5. Megan Wood April 29, 2017 at 5:46 pm #

    Hey Sarah- can I email you? I am a papillary thyroid cancer survivor and just gave birth to my 2nd child. I have some questions about your experience

  6. Catrina June 30, 2017 at 4:50 pm #

    Sarah,

    Your medicine/doctor jumping journey sounds so much like mine. TT in 2009 and still feel like crap. I’ve been on everything; synthroid, armour, tirosint, synthroid + cytomel and now Nature Throid. I have insomnia, an annoying eye twitch and anxiety. I’m ready to surrender as you say. My current doctor is great but way too determined to make ndt work for me. He wants me to take beta blockers for the ndt side effects. I’m also taking all kinds of herbs to help my adrenals deal with the ndt. Like you, I felt the “best” or the best alternative to my “best” on 75 mcg of Synthroid and 5 mcg of Cytomel. How are you feeling these days? Is that combo still working for you?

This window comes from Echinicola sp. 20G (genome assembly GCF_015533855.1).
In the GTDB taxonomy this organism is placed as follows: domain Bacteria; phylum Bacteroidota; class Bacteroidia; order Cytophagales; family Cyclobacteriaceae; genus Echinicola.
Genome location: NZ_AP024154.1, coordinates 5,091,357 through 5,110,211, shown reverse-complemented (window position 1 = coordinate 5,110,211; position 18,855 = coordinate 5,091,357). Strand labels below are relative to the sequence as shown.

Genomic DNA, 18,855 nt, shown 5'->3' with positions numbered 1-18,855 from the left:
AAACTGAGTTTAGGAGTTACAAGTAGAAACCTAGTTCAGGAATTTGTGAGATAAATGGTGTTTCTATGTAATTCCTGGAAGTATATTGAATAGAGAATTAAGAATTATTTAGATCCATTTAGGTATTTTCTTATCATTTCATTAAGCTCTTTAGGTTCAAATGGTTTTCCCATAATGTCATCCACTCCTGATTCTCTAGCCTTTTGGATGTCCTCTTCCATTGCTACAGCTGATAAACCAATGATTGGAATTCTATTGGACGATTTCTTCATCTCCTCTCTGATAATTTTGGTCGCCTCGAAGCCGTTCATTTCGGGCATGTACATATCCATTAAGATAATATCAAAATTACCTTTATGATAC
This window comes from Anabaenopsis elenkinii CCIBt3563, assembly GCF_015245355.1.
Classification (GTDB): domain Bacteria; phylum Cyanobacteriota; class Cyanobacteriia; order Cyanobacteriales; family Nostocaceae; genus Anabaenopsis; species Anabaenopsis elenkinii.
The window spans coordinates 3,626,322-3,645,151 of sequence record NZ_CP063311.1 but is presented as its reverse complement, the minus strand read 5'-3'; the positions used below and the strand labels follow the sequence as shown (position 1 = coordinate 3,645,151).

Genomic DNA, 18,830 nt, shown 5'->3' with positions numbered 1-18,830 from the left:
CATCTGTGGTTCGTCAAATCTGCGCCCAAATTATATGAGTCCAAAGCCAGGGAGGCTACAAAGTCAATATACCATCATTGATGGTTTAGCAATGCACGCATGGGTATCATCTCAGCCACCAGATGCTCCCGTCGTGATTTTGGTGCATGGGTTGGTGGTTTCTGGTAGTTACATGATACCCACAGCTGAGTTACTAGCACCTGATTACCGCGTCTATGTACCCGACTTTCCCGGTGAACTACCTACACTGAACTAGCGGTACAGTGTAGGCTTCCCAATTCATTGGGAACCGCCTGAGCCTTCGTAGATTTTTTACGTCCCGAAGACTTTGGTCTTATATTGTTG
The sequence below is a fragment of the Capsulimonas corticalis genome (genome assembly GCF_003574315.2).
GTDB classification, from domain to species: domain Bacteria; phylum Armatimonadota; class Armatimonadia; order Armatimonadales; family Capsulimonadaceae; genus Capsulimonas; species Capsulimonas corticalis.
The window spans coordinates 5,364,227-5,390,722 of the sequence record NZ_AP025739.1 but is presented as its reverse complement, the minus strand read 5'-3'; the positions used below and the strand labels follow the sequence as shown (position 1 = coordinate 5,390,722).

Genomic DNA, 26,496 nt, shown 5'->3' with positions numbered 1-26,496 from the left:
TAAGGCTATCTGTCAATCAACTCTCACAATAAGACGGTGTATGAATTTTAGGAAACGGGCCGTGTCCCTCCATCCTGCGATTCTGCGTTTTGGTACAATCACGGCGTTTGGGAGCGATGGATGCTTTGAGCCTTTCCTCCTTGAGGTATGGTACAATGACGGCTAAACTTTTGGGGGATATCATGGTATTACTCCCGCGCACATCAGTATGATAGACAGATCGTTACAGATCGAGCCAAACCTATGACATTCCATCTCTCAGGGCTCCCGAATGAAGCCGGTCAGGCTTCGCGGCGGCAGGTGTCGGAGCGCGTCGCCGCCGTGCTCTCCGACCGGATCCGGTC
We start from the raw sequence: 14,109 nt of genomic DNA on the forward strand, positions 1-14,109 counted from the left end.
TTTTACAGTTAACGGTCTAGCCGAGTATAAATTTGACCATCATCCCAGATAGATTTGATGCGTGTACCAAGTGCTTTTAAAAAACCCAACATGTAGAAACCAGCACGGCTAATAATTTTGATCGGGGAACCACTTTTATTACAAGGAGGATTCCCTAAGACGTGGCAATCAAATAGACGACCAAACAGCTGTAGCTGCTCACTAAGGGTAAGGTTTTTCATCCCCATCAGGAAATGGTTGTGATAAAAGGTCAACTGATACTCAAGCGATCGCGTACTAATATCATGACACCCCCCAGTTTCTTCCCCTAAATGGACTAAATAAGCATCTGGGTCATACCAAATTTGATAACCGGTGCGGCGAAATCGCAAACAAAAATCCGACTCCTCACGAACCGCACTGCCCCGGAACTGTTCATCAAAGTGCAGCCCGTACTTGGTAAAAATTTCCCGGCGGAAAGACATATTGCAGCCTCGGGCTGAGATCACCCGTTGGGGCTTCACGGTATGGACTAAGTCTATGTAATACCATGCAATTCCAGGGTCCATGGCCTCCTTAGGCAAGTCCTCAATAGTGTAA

• Sarah Young June 30, 2017 at 6:43 pm #

      Hello Catrina,
      I am sorry you still feel poorly. Next month marks 6 years post-thyroidectomy, and I FINALLY feel back to normal. I’ve been on 125 Synthroid/5 Cytomel for 3 years. The only symptom I still struggle with is an extremely slow metabolism and inability to lose weight. I stopped gaining, but I can’t lose. I found that eating a higher protein diet (75g+ of protein a day) helps with hair loss. A supplement cocktail of Vitamin D, Ferritin, B6, Selenium and Zinc on top of a multivitamin has helped me recover my energy and improve my skin. And changing my exercise regimen to weightlifting vs. cardio helped me feel stronger and less anxious. It’s a journey…my best to you on yours!

      • Catrina July 1, 2017 at 8:37 am #

        Thank you for your reply and I’m so glad you are feeling well! I take the same supplements and am looking forward to “surrendering” myself. It’s actually a freeing feeling. Thank you for sharing your story; it’s helped me immensely. Being thyroidless is so difficult; no one can understand what we go through on a daily basis unless you’ve been through it yourself. Many blessings to you and your family!